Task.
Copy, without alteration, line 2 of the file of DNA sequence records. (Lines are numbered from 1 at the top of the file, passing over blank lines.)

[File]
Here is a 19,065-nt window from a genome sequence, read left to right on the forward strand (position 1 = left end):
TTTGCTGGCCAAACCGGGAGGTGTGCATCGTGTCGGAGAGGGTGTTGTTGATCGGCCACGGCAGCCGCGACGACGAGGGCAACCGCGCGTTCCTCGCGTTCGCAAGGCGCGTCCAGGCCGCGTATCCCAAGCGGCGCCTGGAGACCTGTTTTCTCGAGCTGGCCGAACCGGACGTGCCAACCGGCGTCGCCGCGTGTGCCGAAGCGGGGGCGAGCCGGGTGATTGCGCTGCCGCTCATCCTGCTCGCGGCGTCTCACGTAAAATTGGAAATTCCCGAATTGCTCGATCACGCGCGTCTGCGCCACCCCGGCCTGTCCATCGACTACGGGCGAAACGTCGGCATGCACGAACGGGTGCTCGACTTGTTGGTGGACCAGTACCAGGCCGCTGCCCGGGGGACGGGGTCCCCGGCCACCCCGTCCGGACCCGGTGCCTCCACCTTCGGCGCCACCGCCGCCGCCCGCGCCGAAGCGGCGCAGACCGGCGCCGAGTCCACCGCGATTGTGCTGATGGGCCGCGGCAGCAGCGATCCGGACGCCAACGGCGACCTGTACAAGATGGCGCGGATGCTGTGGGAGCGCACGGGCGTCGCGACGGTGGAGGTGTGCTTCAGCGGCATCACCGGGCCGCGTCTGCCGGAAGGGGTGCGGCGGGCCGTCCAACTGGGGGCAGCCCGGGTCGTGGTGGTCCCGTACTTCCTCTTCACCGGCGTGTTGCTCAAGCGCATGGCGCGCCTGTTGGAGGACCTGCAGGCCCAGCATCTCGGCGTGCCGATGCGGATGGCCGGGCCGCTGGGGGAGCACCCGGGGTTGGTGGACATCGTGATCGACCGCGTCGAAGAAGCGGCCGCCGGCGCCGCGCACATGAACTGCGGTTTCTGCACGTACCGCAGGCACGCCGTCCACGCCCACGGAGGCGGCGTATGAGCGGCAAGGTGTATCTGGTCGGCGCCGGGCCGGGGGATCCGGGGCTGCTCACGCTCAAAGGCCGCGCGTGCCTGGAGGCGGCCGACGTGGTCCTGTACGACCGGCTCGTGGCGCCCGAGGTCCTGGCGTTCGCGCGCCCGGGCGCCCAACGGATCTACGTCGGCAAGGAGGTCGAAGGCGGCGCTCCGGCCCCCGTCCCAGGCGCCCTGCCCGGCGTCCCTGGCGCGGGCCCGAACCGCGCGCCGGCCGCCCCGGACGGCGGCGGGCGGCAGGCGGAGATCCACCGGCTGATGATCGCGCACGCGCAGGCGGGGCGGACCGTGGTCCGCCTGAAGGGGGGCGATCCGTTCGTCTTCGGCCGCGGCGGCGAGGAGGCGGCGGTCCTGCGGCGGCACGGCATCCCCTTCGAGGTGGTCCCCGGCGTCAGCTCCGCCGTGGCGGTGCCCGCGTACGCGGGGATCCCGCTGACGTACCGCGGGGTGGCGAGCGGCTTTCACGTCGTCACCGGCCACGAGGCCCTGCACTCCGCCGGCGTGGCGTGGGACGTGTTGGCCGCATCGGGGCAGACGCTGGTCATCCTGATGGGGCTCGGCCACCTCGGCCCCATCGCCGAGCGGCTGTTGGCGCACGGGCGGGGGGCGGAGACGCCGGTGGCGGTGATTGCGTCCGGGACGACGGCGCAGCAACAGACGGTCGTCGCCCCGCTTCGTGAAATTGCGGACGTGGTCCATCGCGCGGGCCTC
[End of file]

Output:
TTTGCTGGCCAAACCGGGAGGTGTGCATCGTGTCGGAGAGGGTGTTGTTGATCGGCCACGGCAGCCGCGACGACGAGGGCAACCGCGCGTTCCTCGCGTTCGCAAGGCGCGTCCAGGCCGCGTATCCCAAGCGGCGCCTGGAGACCTGTTTTCTCGAGCTGGCCGAACCGGACGTGCCAACCGGCGTCGCCGCGTGTGCCGAAGCGGGGGCGAGCCGGGTGATTGCGCTGCCGCTCATCCTGCTCGCGGCGTCTCACGTAAAATTGGAAATTCCCGAATTGCTCGATCACGCGCGTCTGCGCCACCCCGGCCTGTCCATCGACTACGGGCGAAACGTCGGCATGCACGAACGGGTGCTCGACTTGTTGGTGGACCAGTACCAGGCCGCTGCCCGGGGGACGGGGTCCCCGGCCACCCCGTCCGGACCCGGTGCCTCCACCTTCGGCGCCACCGCCGCCGCCCGCGCCGAAGCGGCGCAGACCGGCGCCGAGTCCACCGCGATTGTGCTGATGGGCCGCGGCAGCAGCGATCCGGACGCCAACGGCGACCTGTACAAGATGGCGCGGATGCTGTGGGAGCGCACGGGCGTCGCGACGGTGGAGGTGTGCTTCAGCGGCATCACCGGGCCGCGTCTGCCGGAAGGGGTGCGGCGGGCCGTCCAACTGGGGGCAGCCCGGGTCGTGGTGGTCCCGTACTTCCTCTTCACCGGCGTGTTGCTCAAGCGCATGGCGCGCCTGTTGGAGGACCTGCAGGCCCAGCATCTCGGCGTGCCGATGCGGATGGCCGGGCCGCTGGGGGAGCACCCGGGGTTGGTGGACATCGTGATCGACCGCGTCGAAGAAGCGGCCGCCGGCGCCGCGCACATGAACTGCGGTTTCTGCACGTACCGCAGGCACGCCGTCCACGCCCACGGAGGCGGCGTATGAGCGGCAAGGTGTATCTGGTCGGCGCCGGGCCGGGGGATCCGGGGCTGCTCACGCTCAAAGGCCGCGCGTGCCTGGAGGCGGCCGACGTGGTCCTGTACGACCGGCTCGTGGCGCCCGAGGTCCTGGCGTTCGCGCGCCCGGGCGCCCAACGGATCTACGTCGGCAAGGAGGTCGAAGGCGGCGCTCCGGCCCCCGTCCCAGGCGCCCTGCCCGGCGTCCCTGGCGCGGGCCCGAACCGCGCGCCGGCCGCCCCGGACGGCGGCGGGCGGCAGGCGGAGATCCACCGGCTGATGATCGCGCACGCGCAGGCGGGGCGGACCGTGGTCCGCCTGAAGGGGGGCGATCCGTTCGTCTTCGGCCGCGGCGGCGAGGAGGCGGCGGTCCTGCGGCGGCACGGCATCCCCTTCGAGGTGGTCCCCGGCGTCAGCTCCGCCGTGGCGGTGCCCGCGTACGCGGGGATCCCGCTGACGTACCGCGGGGTGGCGAGCGGCTTTCACGTCGTCACCGGCCACGAGGCCCTGCACTCCGCCGGCGTGGCGTGGGACGTGTTGGCCGCATCGGGGCAGACGCTGGTCATCCTGATGGGGCTCGGCCACCTCGGCCCCATCGCCGAGCGGCTGTTGGCGCACGGGCGGGGGGCGGAGACGCCGGTGGCGGTGATTGCGTCCGGGACGACGGCGCAGCAACAGACGGTCGTCGCCCCGCTTCGTGAAATTGCGGACGTGGTCCATCGCGCGGGCCTC